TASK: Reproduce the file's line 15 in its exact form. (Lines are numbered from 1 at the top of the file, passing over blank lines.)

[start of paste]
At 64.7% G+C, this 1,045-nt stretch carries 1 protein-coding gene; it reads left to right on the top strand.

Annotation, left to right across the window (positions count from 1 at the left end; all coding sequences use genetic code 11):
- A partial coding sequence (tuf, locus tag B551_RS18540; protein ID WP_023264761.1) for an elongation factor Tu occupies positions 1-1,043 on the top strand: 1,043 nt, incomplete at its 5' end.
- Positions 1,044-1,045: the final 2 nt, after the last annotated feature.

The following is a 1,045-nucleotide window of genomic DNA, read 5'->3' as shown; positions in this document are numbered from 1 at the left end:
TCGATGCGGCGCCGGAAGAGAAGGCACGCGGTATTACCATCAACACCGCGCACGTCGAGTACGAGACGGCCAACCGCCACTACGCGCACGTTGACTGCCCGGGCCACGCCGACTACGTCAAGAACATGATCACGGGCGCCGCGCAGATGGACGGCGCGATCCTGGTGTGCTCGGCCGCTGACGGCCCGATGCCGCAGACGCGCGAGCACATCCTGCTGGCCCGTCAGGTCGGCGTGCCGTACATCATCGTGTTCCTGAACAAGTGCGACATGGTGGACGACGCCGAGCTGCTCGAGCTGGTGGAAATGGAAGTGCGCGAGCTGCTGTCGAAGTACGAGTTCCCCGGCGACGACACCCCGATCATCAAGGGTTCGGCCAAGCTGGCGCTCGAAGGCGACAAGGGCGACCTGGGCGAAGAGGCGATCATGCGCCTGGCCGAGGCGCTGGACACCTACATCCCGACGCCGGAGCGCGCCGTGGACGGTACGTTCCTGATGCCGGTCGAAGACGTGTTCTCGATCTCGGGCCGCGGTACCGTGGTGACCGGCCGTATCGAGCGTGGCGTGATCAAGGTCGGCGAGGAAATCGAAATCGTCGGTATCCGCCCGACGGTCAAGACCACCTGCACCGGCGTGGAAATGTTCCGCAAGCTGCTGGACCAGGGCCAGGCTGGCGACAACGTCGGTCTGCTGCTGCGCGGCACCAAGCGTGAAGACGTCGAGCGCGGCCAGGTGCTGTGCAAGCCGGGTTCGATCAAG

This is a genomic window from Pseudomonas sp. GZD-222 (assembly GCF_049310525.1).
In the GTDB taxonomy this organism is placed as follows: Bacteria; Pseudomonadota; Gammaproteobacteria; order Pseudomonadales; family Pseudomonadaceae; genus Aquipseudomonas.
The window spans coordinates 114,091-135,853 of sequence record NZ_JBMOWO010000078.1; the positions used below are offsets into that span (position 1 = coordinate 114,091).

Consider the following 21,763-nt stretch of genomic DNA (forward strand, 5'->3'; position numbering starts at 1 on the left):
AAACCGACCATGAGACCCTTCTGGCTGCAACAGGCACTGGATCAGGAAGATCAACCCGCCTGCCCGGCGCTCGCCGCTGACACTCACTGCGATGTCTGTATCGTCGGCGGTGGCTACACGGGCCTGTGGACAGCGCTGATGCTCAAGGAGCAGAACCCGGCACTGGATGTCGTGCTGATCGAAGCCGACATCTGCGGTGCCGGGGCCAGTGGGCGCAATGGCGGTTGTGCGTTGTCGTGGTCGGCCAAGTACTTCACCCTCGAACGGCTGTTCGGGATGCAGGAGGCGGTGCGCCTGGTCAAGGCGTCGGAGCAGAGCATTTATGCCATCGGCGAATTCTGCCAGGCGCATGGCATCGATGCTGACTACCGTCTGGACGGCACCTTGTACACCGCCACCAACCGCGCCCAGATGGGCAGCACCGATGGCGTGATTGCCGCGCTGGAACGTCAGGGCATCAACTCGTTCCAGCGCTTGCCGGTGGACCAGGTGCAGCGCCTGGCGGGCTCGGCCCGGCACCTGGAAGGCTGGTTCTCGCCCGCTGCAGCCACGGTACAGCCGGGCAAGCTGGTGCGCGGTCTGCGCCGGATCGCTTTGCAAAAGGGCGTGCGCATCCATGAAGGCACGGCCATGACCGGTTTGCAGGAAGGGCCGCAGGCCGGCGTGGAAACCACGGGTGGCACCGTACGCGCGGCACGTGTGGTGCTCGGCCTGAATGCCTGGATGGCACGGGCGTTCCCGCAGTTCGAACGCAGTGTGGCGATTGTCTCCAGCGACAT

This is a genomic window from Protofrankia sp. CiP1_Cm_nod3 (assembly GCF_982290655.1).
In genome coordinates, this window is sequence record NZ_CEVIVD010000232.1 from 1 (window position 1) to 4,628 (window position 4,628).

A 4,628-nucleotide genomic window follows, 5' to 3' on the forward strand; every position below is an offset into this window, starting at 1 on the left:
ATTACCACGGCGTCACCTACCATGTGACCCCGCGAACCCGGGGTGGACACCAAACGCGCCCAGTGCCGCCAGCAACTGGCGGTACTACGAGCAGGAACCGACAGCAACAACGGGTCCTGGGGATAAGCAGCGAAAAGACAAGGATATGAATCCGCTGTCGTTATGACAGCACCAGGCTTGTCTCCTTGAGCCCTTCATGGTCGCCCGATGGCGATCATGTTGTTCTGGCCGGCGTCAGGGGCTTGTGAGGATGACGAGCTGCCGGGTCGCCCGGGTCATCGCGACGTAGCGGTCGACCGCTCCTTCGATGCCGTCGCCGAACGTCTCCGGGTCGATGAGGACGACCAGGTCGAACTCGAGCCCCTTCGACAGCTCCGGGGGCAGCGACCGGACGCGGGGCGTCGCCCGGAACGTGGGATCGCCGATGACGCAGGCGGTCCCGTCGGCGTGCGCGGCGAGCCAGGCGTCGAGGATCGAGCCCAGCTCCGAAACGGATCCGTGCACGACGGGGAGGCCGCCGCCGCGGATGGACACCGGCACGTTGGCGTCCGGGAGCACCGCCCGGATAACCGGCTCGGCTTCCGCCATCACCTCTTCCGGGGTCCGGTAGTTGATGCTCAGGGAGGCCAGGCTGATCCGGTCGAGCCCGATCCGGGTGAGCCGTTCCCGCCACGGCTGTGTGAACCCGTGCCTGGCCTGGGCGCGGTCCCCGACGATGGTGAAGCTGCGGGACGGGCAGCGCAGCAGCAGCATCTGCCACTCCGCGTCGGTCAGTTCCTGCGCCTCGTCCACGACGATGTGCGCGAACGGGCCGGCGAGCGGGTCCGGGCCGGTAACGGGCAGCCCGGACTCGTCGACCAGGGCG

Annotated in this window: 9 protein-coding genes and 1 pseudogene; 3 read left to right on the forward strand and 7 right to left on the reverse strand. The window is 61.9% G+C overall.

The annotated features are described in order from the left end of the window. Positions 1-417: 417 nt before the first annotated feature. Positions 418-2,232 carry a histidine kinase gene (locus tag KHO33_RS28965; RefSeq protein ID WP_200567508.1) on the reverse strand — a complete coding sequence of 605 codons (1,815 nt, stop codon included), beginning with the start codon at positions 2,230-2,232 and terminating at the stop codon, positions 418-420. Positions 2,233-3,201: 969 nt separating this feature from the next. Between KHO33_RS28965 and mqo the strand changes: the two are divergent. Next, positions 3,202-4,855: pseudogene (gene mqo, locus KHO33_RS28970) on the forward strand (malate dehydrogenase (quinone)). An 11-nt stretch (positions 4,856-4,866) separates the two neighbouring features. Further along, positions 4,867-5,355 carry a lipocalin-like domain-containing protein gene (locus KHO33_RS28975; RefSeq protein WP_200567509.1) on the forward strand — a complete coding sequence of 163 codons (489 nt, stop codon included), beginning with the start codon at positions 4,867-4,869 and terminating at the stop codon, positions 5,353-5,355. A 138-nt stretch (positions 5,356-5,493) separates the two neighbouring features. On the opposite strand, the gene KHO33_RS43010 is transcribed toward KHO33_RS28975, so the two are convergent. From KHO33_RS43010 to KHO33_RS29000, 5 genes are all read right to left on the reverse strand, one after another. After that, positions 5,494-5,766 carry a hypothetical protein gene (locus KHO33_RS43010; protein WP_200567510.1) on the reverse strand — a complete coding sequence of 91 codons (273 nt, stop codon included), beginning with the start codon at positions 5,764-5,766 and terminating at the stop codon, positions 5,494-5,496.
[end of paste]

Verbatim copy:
ATTACCACGGCGTCACCTACCATGTGACCCCGCGAACCCGGGGTGGACACCAAACGCGCCCAGTGCCGCCAGCAACTGGCGGTACTACGAGCAGGAACCGACAGCAACAACGGGTCCTGGGGATAAGCAGCGAAAAGACAAGGATATGAATCCGCTGTCGTTATGACAGCACCAGGCTTGTCTCCTTGAGCCCTTCATGGTCGCCCGATGGCGATCATGTTGTTCTGGCCGGCGTCAGGGGCTTGTGAGGATGACGAGCTGCCGGGTCGCCCGGGTCATCGCGACGTAGCGGTCGACCGCTCCTTCGATGCCGTCGCCGAACGTCTCCGGGTCGATGAGGACGACCAGGTCGAACTCGAGCCCCTTCGACAGCTCCGGGGGCAGCGACCGGACGCGGGGCGTCGCCCGGAACGTGGGATCGCCGATGACGCAGGCGGTCCCGTCGGCGTGCGCGGCGAGCCAGGCGTCGAGGATCGAGCCCAGCTCCGAAACGGATCCGTGCACGACGGGGAGGCCGCCGCCGCGGATGGACACCGGCACGTTGGCGTCCGGGAGCACCGCCCGGATAACCGGCTCGGCTTCCGCCATCACCTCTTCCGGGGTCCGGTAGTTGATGCTCAGGGAGGCCAGGCTGATCCGGTCGAGCCCGATCCGGGTGAGCCGTTCCCGCCACGGCTGTGTGAACCCGTGCCTGGCCTGGGCGCGGTCCCCGACGATGGTGAAGCTGCGGGACGGGCAGCGCAGCAGCAGCATCTGCCACTCCGCGTCGGTCAGTTCCTGCGCCTCGTCCACGACGATGTGCGCGAACGGGCCGGCGAGCGGGTCCGGGCCGGTAACGGGCAGCCCGGACTCGTCGACCAGGGCG